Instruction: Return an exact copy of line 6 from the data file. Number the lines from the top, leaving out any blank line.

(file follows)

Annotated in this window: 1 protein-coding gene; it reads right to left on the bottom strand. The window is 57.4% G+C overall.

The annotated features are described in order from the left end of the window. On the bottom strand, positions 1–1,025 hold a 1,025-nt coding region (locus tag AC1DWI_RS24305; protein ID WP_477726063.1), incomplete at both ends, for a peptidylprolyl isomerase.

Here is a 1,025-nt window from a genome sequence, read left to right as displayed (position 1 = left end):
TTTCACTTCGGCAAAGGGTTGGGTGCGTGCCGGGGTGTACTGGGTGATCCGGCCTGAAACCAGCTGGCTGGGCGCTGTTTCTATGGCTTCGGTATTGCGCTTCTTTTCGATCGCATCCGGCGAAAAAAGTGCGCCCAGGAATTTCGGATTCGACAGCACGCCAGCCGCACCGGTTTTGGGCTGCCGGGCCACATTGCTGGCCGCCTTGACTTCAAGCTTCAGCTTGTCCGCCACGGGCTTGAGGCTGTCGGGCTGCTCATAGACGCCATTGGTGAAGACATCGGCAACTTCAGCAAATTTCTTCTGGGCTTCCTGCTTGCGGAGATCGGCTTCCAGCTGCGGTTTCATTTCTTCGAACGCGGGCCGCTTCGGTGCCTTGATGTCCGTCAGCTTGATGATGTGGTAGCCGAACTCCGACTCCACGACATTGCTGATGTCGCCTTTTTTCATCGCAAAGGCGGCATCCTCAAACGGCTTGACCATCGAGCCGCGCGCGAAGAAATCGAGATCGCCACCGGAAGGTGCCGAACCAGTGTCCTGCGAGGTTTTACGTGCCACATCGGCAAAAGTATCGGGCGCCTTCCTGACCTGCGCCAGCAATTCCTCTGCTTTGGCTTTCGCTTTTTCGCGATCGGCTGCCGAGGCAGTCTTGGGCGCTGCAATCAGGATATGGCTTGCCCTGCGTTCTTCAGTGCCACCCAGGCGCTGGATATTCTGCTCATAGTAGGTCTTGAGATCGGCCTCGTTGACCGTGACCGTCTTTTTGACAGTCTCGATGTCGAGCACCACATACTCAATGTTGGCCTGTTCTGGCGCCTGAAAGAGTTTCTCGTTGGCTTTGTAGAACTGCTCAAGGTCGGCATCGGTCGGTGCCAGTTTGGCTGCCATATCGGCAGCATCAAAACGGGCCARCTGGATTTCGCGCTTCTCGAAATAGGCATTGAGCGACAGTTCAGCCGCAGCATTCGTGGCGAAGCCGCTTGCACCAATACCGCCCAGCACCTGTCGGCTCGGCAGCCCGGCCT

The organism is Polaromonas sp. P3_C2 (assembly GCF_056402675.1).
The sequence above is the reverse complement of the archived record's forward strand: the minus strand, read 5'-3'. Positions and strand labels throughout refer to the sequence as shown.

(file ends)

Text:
The sequence above is the reverse complement of the archived record's forward strand: the minus strand, read 5'-3'. Positions and strand labels throughout refer to the sequence as shown.